Our verdict: Michelle FTW, natch.
They say: "Cindy is the more seasoned competitor...and looks as if she has more of a handle on White House chic....[S]he knows the power of a colour-blocked suit, simple jewellery and what look to be Chanel two-tone shoes."
We say: Terrifying: Then, now, always.
They say: "Michelle...looks sartorially unsure of herself, the pastels fighting with the austere ankle-length black skirt and long-line coat."
We say: Michelle's not unsure of herself. About anything. Have they never heard the woman speak?
Their verdict: "In politics an almost cartoon-ish approach to dressing often works best - and Cindy worked that out first."
My verdict: WTF?! Michelle FTW, natch.
They say: "Cindy, however, was a rodeo queen in Arizona in 1968 and it shows here. Hers is a look that worked for Krystal Carrington, but is less successful in the political context."
We say: Amen to that.
They say: "[D]esigners will be falling over themselves to dress her if she becomes first lady."
We say: Amen to that.
Their verdict: "Michelle is the front-runner here."
Our verdict: Michelle FTW, natch.
The Power Suit
They say: "Cindy delivers a masterclass in the trouser suit...Cindy's trouser suits have nothing of the woman-in-a-man's world about them; for her they look to be a positive choice."
We say: They do recall that they also called her a rodeo queen, right?
They say: "Michelle understands how to work tweed...It's a fabric that can be dowdy but the cut of the suit with the nipped-in waist shows off Michelle's figure in a way that immediately neutralises any frumpiness. Miuccia Prada would be proud."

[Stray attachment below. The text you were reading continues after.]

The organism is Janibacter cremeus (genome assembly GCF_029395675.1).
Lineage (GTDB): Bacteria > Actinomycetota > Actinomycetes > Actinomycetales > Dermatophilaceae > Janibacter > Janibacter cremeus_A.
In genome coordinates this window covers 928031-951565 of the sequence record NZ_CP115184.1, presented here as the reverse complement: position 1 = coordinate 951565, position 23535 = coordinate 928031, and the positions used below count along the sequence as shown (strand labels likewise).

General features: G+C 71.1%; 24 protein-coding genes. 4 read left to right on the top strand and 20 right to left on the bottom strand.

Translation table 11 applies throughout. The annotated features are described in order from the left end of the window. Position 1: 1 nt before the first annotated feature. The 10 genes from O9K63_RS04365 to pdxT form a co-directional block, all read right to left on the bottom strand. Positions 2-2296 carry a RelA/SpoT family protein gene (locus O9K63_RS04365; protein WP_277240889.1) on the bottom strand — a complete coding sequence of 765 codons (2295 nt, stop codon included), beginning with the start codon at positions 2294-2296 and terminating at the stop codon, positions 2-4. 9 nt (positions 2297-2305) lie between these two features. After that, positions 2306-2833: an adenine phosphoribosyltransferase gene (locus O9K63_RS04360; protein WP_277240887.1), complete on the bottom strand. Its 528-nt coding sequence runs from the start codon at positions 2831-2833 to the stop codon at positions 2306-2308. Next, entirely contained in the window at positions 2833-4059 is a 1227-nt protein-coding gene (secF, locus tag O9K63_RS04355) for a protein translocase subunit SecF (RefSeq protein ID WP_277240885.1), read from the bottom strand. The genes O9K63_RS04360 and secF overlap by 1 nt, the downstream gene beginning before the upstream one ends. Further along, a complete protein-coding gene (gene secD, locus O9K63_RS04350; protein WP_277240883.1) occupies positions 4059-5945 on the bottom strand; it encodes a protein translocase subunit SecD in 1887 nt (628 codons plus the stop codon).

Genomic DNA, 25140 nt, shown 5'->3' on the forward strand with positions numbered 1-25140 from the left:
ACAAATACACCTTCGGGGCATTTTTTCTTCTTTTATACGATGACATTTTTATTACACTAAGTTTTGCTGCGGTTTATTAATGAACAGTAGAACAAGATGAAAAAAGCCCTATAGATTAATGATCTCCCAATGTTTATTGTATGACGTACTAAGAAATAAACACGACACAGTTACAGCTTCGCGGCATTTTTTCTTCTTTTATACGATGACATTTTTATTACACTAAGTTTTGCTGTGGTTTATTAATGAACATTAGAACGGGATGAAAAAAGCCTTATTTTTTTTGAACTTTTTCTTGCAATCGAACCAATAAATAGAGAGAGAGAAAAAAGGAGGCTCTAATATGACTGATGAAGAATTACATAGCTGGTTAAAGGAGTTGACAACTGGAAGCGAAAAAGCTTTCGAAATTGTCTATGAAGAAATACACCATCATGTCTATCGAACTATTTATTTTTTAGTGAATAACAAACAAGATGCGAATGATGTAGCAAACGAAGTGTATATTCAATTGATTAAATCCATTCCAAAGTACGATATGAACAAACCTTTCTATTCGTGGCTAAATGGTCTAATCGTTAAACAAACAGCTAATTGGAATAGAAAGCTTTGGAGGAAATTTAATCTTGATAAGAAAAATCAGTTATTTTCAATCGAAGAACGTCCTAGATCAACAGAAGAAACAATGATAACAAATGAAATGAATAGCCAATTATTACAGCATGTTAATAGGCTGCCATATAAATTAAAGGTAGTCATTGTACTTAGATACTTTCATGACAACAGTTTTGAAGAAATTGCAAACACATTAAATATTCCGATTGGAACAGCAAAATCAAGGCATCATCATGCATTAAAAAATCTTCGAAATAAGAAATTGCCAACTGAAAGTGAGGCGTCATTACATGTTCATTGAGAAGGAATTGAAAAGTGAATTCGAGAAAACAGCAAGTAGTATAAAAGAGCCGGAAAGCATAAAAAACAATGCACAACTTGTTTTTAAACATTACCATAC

We say: They do know they also compared her to Jackie, right?
Their verdict: "It's a draw."
My verdict: Michelle FTW, natch. It's not even a contest.
As we all know, if you're First Lady, you've gotta outfit yourself wholly in American designers. Here's what I think each of them should wear if they find themselves at the inauguration itself:
All eyes would be on Michelle in this sharp blue-gray Calvin Klein sheath (l) and this Ralph Lauren ensemble (R) could easily transition from the Hill to the rodeo.
And then at the Inaugural Ball:
The Obamas are the party of youth and revolution! Which is why Michelle Obama would shine in this gown (L) by up-and-coming youngster Frank Tell Koblitz. (Hey, he even got a shout-out in Teen Vogue this month: If that doesn't spell "revolution" I don't know what does. Also, he's one of the only designers who seems to get that fashion isn't just for white women!) And Cindy McCain would need a dress whose volume could match her massive hair: Thank goodness for this Bill Blass (R).
Or at a hospital, visiting sick kiddies, which is seems to be a real popular First Lady activity:
Sparkly flowers by Peter Som would make the kids smile when worn by Michelle, and hot pink by Diane von Furstenberg for Cindy would, well, at least distract them from their pain.
[Images via AP except for Frank Tell image, courtesy of Dan Lecca.]